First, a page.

You may soon know what it feels like to be John Anderton on the run in Minority Report, because facial recognition software is moving fast, and it’s aiming to perform almost identical functions as those ubiquitous eye scanners did in the 2002 film. Case in point: FindFace, a new app exploding in popularity in Russia, which allows users to identify strangers’ faces, and then target them with advertisements, or perform a range of other functions that will likely give Ed Snowden ulcers.
FindFace, The Guardian reports, was founded by two Russian entrepreneurs, Artem Kukharenko and Alexander Kabakov. It lets users take pictures of complete strangers and then identify them by searching through a database of over one billion photos, which has been amassed thanks to Russia’s Facebook-like social network, Vkontakte.
“With [our] algorithm, you can search through a billion photographs in less than a second from a normal computer,” Kabakov said in an interview with The Guardian. And although the app is limited to Vkontakte’s one billion photos right now, the app is compatible with almost any other photographic database — although Facebook is currently off the table.
The app’s founders say that it’s perfect for dating because users can take pictures of people they like and then use the app to find and connect with them via social networks. And if the creep factor on that function alone isn’t high enough, the app can also help you find somebody who looks similar to somebody else. Why would you want to do that? “So you could just upload a photo of a movie star you like, or your ex, and then find 10 girls who look similar to her and send them messages,” said Kabakov.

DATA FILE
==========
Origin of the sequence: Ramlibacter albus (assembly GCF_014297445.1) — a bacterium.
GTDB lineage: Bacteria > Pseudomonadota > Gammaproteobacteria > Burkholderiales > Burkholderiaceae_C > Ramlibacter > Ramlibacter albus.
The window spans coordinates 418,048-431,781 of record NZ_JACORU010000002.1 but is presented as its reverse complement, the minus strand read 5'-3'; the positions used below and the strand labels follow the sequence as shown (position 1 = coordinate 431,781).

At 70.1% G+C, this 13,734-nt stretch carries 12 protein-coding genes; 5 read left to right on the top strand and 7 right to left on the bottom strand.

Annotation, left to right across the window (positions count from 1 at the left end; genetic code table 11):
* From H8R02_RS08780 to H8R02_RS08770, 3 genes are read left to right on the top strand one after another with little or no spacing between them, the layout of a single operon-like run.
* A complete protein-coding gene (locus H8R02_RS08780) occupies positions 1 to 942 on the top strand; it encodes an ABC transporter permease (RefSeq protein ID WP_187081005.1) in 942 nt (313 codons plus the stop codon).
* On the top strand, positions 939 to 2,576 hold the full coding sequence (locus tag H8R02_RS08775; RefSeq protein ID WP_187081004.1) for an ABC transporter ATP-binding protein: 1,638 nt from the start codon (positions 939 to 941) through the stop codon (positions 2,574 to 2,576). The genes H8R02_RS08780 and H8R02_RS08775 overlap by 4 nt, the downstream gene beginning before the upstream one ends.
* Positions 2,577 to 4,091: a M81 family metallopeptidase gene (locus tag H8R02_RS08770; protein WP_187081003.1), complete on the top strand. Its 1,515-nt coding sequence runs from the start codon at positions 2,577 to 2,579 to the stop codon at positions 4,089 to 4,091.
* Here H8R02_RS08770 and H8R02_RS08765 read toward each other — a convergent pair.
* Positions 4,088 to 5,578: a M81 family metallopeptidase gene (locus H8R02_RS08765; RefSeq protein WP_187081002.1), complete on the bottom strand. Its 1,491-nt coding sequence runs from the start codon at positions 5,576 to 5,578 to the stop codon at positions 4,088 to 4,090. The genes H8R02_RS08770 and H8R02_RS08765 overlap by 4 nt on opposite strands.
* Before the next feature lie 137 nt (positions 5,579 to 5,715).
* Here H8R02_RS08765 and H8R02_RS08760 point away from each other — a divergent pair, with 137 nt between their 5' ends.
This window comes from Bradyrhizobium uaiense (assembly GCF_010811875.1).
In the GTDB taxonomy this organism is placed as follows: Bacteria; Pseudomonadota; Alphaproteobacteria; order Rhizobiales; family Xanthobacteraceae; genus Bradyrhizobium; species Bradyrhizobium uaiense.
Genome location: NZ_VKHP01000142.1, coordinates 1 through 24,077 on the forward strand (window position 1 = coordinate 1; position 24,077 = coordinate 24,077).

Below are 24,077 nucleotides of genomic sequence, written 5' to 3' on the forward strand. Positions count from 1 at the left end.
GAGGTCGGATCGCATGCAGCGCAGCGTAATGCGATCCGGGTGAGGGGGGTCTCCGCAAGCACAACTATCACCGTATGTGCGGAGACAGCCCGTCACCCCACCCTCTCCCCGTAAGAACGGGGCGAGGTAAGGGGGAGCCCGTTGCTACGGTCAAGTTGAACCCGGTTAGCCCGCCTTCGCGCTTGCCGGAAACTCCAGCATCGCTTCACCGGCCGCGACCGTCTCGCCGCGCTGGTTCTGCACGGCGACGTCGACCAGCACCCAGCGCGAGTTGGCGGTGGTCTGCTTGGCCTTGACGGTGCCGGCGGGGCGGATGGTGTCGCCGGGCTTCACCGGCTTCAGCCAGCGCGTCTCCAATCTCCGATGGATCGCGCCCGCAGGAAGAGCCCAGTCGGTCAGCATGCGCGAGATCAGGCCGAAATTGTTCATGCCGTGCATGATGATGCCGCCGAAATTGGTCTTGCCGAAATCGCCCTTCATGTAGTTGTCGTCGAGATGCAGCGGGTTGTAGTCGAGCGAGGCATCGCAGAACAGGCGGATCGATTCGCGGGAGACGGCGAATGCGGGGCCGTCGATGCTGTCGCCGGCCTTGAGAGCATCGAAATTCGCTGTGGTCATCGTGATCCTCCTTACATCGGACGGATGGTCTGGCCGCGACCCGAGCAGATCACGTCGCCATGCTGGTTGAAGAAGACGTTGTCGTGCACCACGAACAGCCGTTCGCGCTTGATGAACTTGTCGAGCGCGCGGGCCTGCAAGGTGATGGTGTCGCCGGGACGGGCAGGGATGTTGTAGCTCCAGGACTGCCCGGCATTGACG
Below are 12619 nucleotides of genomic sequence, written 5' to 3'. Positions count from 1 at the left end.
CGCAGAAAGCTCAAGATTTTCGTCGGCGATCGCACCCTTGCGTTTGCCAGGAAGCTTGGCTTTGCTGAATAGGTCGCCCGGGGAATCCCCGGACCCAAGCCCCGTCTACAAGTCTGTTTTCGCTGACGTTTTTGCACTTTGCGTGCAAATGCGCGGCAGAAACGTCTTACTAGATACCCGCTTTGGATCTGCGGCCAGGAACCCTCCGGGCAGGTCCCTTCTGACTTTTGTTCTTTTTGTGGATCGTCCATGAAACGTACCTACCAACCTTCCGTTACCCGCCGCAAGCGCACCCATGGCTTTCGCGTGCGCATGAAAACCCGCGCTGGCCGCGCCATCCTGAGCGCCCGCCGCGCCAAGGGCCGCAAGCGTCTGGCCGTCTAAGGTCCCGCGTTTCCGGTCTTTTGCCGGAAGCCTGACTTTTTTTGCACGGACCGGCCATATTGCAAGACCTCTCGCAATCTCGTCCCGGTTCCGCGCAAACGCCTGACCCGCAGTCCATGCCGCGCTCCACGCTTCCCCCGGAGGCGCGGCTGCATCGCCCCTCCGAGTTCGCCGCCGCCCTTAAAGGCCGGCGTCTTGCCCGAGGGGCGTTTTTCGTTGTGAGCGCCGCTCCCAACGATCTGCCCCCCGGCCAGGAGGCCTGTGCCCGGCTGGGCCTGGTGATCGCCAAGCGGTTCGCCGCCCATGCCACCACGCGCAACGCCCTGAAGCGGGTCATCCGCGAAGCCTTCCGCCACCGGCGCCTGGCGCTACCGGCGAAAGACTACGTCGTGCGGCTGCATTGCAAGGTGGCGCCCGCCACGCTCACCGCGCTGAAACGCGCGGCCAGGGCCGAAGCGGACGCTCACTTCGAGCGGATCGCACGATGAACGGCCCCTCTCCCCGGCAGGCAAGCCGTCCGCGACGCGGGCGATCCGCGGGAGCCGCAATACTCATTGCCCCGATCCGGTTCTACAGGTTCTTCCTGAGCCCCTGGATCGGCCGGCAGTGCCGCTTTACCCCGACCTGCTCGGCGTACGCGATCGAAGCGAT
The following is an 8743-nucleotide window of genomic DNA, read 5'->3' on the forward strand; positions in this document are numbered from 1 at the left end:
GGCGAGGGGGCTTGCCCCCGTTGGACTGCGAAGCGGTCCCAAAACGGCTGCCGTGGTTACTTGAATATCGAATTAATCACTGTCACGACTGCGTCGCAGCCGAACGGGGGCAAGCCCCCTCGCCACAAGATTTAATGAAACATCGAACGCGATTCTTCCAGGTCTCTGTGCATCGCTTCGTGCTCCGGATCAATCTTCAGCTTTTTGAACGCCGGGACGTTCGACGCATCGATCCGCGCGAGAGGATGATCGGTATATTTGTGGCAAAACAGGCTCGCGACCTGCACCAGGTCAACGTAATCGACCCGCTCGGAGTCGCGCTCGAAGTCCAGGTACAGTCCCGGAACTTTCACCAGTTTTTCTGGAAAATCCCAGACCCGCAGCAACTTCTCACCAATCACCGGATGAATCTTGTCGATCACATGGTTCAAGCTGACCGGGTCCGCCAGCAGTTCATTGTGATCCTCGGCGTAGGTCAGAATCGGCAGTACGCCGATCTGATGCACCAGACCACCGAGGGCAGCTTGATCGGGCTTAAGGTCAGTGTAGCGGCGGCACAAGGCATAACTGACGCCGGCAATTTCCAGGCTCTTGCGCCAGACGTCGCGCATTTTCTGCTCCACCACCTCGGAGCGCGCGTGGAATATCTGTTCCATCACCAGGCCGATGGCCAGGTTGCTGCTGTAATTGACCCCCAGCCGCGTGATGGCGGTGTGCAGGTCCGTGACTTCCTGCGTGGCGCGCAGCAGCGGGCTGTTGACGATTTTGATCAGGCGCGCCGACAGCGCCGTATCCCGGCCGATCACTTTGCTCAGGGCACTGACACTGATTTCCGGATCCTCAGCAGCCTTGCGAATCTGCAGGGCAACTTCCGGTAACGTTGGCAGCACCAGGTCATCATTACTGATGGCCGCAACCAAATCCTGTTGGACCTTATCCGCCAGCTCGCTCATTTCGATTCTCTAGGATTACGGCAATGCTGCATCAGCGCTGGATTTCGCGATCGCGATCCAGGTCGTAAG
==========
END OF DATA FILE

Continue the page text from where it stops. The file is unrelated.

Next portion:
The biggest aims for the app are straight up Minority Report, however: advertising and law enforcement. In fact, Russian police have already used the app to help find and identify people, and the Moscow city government wants to use it in conjunction with its 150,000 CCTV cameras so they can identify people who were near the scene of a crime. And as for retail advertising, well, “you could go for a Guinness right about now,” couldn’t you? (Seriously, Kukharenko and Kabakov want the app to be able to track when you’re looking at a product and then enable a retailer to send you an advertisement for it.)
But FindFace, of course, is not alone in developing facial recognition tech. Silicon Valley behemoths like Google and Facebook are working hard on their own facial recognition software, and it seems inevitable that the word “anonymous” will soon be anachronistic. If that is the case, the most pertinent questions then become, is there a place we can grab some fresh Yakamoto eyes, and will Ed Snowden be able to move to Elon Musk’s colony on Mars?
Do you want to move to a colony on Mars after hearing about FindFace? Let us recognize and track your opinions in the comments below!
Images: 20th Century Fox; Flickr // Justin Pickard